If you’re onboarding new hires in streaming media-related positions, you now have an affordable option for providing and monitoring that streaming-specific training. If you’re a professional seeking to upgrade your skills and gain accreditation, you have that option as well.
Over the last few years, streaming media has become critical for entertainment and communications, with the quarantines necessitated by Covid-19 making the ability to produce live and VOD media absolutely crucial. Yet there are few if any, courses or certifications relating to streaming media production and delivery. So companies who produce streaming media, or the tools and services that enable it, must create ad hoc training programs, or often have no formal training program at all.
Now there is an option; the streaming certification from the Streaming Learning Center. To get the certification, you need to complete a 9-hour online video course with approximately 60 discreet lessons, 14 skill-building exercises, and 43 quizzes. The course is entitled Streaming Media 101: Technical Onboarding for Streaming Media Professionals and costs $299 through May 31, when the price increases to $499.
After completing the course, students will understand the key principles relating to encoding, packaging, and delivery, and the mechanics of doing so. They’ll be familiar with the tools of the trade and the various companies, products, and services integral to the streaming media marketplace. The course will accelerate their ability to meaningfully contribute to ongoing encoding and development efforts at every level.
Accelerate Employee Effectiveness
One recent graduate commented:
Many lessons also identify and describe the key companies and technologies involved in encoding and delivering streaming media, providing a valuable perspective on our marketplace. As another five-star review noted:
In most cases, employers pay for the course, which makes sense; if you’re paying an engineer or technician in the mid-five figures or higher, spending $299 to accelerate their learning curve is a worthwhile investment. Other students are self-funding, mostly to acquire knowledge and training but also for the certification.
Learn Techniques, Technologies, and Key Skills
When designing this course, I had three goals. First, to teach the basics of encoding and packaging so students would know how to choose a codec or codecs, create an encoding ladder, properly configure the streams, and package for delivery via HLS, DASH, or CMAF. The course incorporates both VOD and live production and considers key decisions like encoding on-premise or in the cloud, or building your own infrastructure or using an OVP.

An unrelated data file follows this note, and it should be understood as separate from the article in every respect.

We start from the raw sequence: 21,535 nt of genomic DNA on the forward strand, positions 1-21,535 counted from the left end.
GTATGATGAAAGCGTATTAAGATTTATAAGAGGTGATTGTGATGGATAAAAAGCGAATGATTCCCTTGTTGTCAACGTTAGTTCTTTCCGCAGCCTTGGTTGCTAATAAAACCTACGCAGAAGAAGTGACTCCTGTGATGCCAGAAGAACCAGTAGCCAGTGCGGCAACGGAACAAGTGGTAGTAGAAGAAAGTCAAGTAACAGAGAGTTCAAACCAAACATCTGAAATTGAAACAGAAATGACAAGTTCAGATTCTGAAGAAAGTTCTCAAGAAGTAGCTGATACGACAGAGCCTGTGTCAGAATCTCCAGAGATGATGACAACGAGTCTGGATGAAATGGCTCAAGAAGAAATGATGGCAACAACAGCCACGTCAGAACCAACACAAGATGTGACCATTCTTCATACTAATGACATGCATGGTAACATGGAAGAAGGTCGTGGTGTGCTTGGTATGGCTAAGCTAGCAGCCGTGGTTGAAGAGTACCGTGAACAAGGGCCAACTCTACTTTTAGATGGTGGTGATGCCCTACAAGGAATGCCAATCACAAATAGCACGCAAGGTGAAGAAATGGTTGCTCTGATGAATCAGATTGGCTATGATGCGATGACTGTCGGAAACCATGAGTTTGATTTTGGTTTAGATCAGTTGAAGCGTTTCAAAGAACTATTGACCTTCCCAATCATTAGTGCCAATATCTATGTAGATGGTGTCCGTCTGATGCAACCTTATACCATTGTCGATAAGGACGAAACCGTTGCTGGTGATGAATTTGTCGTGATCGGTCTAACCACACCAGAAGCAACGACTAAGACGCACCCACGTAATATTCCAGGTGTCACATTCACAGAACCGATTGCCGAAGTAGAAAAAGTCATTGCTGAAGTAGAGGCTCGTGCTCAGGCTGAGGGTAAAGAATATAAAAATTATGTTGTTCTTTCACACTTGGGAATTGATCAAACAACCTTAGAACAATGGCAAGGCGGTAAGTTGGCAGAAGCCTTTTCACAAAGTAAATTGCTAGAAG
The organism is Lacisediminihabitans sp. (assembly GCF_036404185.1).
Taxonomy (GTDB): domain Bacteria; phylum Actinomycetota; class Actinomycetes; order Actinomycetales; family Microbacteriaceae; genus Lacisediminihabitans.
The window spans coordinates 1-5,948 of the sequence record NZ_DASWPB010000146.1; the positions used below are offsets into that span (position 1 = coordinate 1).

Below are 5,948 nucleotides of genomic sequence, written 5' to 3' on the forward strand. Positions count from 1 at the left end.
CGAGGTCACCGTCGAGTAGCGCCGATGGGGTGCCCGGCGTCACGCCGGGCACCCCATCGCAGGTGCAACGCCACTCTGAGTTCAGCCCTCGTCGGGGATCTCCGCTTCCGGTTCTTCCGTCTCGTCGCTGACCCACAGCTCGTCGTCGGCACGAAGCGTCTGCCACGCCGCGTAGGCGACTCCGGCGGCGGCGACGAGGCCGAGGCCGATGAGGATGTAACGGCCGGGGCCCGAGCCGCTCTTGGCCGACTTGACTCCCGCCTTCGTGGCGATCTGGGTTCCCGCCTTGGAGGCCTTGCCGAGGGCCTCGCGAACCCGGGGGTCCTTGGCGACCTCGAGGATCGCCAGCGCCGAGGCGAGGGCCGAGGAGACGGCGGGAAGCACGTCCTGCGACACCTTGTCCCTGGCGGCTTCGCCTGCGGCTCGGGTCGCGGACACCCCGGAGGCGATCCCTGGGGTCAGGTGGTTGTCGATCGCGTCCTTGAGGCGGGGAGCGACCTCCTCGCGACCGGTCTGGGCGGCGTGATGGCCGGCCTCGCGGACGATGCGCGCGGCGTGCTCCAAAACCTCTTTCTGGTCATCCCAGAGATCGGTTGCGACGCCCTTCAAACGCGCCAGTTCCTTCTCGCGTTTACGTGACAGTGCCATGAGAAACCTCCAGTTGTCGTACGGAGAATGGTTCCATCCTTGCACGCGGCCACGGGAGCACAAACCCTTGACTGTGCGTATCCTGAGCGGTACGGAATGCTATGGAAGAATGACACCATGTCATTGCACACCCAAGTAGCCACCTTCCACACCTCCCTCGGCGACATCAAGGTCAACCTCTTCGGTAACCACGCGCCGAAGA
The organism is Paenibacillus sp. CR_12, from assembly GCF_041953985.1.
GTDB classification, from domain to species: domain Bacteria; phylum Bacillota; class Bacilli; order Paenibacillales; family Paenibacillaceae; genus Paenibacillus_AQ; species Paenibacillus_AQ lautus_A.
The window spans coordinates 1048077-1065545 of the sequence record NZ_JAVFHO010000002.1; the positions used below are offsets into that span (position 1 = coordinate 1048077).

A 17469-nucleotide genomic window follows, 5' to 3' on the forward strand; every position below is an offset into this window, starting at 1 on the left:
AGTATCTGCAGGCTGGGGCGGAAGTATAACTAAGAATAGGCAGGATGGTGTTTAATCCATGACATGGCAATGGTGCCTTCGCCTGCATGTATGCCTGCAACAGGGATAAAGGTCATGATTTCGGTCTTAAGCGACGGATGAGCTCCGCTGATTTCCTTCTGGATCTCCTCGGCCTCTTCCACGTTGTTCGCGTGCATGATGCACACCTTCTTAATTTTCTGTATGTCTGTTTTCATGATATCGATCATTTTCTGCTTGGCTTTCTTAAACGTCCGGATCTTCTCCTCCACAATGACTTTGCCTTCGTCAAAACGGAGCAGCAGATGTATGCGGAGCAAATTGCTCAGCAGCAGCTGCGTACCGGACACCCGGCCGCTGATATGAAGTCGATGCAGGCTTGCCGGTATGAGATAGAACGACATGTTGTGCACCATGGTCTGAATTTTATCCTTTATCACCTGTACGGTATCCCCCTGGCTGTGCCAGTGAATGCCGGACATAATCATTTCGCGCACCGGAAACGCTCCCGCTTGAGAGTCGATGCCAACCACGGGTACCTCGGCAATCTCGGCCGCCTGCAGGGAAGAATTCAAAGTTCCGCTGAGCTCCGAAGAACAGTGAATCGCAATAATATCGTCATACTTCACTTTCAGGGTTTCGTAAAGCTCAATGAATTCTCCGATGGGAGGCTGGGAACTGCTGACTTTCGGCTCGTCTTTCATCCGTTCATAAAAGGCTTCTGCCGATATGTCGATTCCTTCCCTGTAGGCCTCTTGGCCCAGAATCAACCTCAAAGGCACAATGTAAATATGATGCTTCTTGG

Second, I wanted to introduce students to the streaming media industry, including what supporting services and technologies are critical to streaming delivery, like encoders and players, CDNs, DRM, QoS, and QoE, and the companies that supply them. They see how to create CMAF output in cloud-based encoders like AWS Elemental MediaConvert and how the CMAF output plays in the Bitmovin player and JWPlayer using both the HLS and DASH manifests. They see how to dynamically package VOD and live video in Wowza Streaming Engine.
Finally, I focused on key skills, producing a series of exercises where students download and use tools like MediaInfo, Bitrate Viewer, and other analysis tools, as well as FFmpeg, HandBrake, and the trial version of the Moscow State University Video Quality Measurement Tool (VQMT). Students who complete the course know how to analyze a file for codec, configuration, and bitrate control mechanism, what VMAF is, what the scores mean, and how to compute it.
During the course, they encode a file for uploading to a UGC/OVP, upload the file, and embed that file into a web page, simulating a common VOD workflow. They encode VBR and CBR files in FFmpeg and compare the variation in quality and bitrate, learning how to test and analyze the results.
They connect a live encoder to a live streaming service provider and learn how to stream a live event. They produce H.264, VP9, and HEVC files in Handbrake and measure the quality difference in VQMT. They learn how to use the tools critical to streaming media production and delivery, and essential encoding and analysis skills, techniques, and best practices.
About the Instructor
The course is produced by me, Jan Ozer. For those who don’t know of me and my work, here are some highlights. My fascination with video compression launched in 1991, when I worked with Iterated Systems, who developed Fractal-based still image and video compression. I started my own company in 1993, producing a product called the Video Compression Sampler that benchmarked CD-ROM codecs like Cinepak and Indeo. Then I began benchmarking DVD encoders, then streaming codecs and encoders, and now I consult on streaming technology and production to large and small companies delivering OTT, plus write books, teach workshops and write on the industry for Streaming Media Magazine. I blog at the Streaming Learning Center.
I started teaching workshops on video production and streaming in 1995 and still offer on-site training, or I will after Covid-19. I launched my first online courses on Udemy in 2015 and now offer new courses exclusively on the Streaming Learning Center. This translates to the technical knowledge and proven ability to deliver an effective learning experience.
Now You Have a Viable Learning Option
That’s the pitch. If you’re onboarding new hires in streaming media-related positions, you now have an affordable option for providing and monitoring that streaming-specific training. If you’re a professional seeking to upgrade your skills and gain accreditation, you have that option as well.
You can read more about the course here. If you have any questions, please feel free to contact me directly at firstname.lastname@example.org.